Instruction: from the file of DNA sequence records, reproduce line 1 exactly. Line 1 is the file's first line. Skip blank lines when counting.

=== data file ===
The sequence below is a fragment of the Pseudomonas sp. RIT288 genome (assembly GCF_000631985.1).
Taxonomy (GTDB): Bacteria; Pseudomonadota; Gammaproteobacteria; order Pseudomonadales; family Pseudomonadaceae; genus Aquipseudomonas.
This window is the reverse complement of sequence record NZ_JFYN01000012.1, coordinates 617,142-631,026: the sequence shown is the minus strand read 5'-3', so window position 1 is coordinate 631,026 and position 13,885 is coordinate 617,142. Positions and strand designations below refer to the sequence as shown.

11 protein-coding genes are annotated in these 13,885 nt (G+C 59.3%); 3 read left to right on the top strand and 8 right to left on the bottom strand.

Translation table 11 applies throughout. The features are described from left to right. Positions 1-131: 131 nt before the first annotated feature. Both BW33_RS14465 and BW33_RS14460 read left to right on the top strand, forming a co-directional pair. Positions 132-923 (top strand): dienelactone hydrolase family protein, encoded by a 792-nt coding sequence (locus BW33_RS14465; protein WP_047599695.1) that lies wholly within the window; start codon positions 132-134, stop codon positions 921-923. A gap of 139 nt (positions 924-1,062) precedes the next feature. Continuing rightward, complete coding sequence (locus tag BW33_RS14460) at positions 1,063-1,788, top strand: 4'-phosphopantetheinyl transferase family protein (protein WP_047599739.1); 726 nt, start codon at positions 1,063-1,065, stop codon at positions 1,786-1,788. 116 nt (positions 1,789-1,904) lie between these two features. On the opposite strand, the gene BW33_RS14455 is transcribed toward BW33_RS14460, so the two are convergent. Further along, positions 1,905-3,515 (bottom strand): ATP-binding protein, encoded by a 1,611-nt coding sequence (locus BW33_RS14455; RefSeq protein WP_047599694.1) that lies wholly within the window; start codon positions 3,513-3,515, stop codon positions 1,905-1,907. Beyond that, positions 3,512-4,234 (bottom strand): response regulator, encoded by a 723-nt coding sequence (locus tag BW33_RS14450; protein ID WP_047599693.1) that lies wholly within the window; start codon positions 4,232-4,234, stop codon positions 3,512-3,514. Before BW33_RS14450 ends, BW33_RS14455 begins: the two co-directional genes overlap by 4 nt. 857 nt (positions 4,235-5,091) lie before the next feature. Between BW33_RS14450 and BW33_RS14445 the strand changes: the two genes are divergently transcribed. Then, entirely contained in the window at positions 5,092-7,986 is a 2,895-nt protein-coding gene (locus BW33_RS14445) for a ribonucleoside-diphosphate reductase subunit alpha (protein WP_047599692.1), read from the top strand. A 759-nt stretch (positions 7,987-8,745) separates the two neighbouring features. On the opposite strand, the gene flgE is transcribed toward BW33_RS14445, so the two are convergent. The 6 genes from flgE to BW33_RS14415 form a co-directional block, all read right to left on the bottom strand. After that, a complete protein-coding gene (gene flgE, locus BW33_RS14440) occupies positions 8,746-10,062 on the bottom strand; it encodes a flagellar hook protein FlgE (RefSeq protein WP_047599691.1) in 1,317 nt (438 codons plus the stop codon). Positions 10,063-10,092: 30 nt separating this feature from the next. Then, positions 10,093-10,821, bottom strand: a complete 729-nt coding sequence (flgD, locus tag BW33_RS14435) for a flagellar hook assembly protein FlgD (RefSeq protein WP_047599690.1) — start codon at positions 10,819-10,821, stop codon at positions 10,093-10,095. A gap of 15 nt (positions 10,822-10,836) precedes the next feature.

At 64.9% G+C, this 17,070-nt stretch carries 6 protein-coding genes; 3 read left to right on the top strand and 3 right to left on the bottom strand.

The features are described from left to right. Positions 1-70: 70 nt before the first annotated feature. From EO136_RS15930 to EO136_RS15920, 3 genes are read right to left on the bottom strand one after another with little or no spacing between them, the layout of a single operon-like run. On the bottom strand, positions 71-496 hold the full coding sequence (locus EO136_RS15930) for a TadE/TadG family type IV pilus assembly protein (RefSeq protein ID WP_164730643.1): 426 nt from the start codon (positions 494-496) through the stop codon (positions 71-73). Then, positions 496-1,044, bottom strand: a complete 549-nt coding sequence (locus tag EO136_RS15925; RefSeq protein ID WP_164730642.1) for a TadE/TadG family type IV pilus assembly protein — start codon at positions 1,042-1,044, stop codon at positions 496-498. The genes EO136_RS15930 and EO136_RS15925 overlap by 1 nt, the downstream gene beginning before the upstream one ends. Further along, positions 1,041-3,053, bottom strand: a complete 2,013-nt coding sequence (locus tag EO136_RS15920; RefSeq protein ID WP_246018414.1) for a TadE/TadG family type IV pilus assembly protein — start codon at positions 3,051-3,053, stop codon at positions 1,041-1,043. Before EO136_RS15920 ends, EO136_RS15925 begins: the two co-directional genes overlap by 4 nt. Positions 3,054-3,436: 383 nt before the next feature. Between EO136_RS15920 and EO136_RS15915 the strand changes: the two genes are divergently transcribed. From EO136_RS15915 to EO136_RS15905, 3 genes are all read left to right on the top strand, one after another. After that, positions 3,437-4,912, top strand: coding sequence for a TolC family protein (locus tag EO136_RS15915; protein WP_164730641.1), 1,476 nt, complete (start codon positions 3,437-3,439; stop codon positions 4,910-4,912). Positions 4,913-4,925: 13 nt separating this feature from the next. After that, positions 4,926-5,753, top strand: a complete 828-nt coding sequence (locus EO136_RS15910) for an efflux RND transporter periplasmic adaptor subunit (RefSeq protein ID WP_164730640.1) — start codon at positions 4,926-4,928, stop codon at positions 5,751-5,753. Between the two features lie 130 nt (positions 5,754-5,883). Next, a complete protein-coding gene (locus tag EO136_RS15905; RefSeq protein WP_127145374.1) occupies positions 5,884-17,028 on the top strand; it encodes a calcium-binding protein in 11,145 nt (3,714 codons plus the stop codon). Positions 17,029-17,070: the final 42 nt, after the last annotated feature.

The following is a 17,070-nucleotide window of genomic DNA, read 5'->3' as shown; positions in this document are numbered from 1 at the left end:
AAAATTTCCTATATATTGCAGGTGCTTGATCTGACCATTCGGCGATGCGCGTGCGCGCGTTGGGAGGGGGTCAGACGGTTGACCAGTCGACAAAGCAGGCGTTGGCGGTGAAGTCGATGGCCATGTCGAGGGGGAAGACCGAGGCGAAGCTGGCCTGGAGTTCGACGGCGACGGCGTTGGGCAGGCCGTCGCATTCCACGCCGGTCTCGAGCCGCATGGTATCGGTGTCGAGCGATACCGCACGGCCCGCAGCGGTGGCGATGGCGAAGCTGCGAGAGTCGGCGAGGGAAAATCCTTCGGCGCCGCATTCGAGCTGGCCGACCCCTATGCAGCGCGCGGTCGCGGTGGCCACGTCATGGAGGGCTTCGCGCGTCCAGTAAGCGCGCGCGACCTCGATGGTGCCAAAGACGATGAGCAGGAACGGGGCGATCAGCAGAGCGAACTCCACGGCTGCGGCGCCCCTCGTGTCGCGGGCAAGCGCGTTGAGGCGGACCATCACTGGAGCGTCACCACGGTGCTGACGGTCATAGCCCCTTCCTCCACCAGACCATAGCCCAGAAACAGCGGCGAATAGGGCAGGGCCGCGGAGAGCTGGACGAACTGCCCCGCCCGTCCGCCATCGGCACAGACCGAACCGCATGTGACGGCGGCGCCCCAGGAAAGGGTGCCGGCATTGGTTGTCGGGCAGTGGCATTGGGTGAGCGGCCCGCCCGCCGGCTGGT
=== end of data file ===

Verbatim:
The sequence below is a fragment of the Pseudomonas sp. RIT288 genome (assembly GCF_000631985.1).